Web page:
Other than a trial flight in 1973 by late director Gordon Bell, the Observatory neither oversaw nor participated in such flights until two years ago.
In 2009, an Observatory team equipped a Government Flying Service plane with a weather probe, a small torpedo-like object mounted below a wingtip. This was used to gather data on flight paths around the airport, which was then used to support the development of a wind shear and turbulence alert service. "I talked to Michael Chan, the Government Flying Service controller, and asked if they could fly into typhoons," recalls Shun. "He said yes."
So in June 2011, beginning with Tropical Storm Haima, pilots flew missions into storms south of Hong Kong. Wong and his colleagues then added data obtained from the probe to the computer model, finding that it helped to improve forecasts.
In Wong's recent mission into Utor, he made three small circuits within the eye of the typhoon, searching for the lowest air pressure he could find. "I remember former director Lam Chiu-ying asking if the minimum air pressure zone of a tropical cyclone was a point or an area," he says.
Then, pilot Keith Ma headed north and into the eye wall, returning homewards at an altitude of just 910 metres - keeping as low as reasonably possible to record powerful winds.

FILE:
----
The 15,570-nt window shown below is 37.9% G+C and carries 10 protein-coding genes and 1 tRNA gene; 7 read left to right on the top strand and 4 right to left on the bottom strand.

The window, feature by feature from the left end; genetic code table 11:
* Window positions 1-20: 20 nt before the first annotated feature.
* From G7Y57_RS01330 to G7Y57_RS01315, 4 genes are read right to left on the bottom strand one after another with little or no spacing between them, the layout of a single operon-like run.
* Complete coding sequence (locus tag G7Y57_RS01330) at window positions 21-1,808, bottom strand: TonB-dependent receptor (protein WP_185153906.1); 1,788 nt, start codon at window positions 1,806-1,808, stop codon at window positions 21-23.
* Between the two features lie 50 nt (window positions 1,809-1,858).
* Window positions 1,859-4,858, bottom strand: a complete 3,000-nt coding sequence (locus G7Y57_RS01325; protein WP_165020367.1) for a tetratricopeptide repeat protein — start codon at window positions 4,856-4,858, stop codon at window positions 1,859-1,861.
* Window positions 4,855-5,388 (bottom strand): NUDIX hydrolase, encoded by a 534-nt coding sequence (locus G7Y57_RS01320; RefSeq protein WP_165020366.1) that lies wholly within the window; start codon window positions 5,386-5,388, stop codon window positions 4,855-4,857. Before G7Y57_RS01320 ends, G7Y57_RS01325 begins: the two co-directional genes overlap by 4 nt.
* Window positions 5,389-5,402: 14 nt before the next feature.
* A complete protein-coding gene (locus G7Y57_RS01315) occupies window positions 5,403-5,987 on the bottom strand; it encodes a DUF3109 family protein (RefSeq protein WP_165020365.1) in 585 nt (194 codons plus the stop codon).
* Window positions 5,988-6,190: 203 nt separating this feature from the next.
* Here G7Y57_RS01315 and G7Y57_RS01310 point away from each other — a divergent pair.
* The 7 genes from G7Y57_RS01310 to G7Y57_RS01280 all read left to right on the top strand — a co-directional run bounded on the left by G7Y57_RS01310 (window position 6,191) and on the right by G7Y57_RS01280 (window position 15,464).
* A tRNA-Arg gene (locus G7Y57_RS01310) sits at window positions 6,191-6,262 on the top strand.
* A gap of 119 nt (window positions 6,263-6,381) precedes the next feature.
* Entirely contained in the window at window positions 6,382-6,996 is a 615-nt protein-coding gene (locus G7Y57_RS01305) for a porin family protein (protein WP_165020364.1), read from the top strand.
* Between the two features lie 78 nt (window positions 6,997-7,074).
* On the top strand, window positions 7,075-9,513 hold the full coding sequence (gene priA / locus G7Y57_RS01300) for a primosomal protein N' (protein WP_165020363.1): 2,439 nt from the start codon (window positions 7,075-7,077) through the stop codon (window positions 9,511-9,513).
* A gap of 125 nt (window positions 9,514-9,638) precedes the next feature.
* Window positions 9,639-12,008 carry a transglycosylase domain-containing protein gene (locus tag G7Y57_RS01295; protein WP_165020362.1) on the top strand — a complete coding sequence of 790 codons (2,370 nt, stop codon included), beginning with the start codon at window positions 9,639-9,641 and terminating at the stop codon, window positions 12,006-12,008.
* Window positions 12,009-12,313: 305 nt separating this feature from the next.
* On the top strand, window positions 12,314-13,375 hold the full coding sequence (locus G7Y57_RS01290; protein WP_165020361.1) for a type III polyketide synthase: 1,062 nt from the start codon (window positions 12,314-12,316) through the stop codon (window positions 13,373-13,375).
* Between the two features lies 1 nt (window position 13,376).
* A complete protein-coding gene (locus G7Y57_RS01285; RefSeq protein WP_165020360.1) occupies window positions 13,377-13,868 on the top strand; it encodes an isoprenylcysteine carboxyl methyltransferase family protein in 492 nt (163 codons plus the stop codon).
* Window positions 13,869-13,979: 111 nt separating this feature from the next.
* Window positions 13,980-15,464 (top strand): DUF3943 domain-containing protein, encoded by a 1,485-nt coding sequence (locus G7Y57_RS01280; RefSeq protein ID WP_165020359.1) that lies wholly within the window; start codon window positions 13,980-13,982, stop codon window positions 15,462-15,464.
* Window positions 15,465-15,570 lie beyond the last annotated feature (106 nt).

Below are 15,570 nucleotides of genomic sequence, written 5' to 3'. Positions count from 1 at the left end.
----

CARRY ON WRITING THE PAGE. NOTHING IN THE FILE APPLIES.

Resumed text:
After processing the data, Wong noted that winds were at least gale force until he reached 290 kilometres from the centre of Utor. This was consistent with satellite data, helping Shun come to his decision to issue the No 8 signal as Utor neared Hong Kong.
Successes like this mission spur the continuation and improvement of Hong Kong's typhoon reconnaissance flights. Later this year, the Government Flying Service will begin operating a new plane with better weather-monitoring equipment relaying information directly from the satellites. With Wong or a colleague on board, this will also release dropsondes - cylinders packed with sensors that descend on parachutes - transmitting information on wind speed and direction, air pressure, humidity and temperature until they hit the sea and are lost.
Martin Williams is a Hong Kong-based writer who specialises in conservation and the environment. He has a PhD in physical chemistry from Cambridge University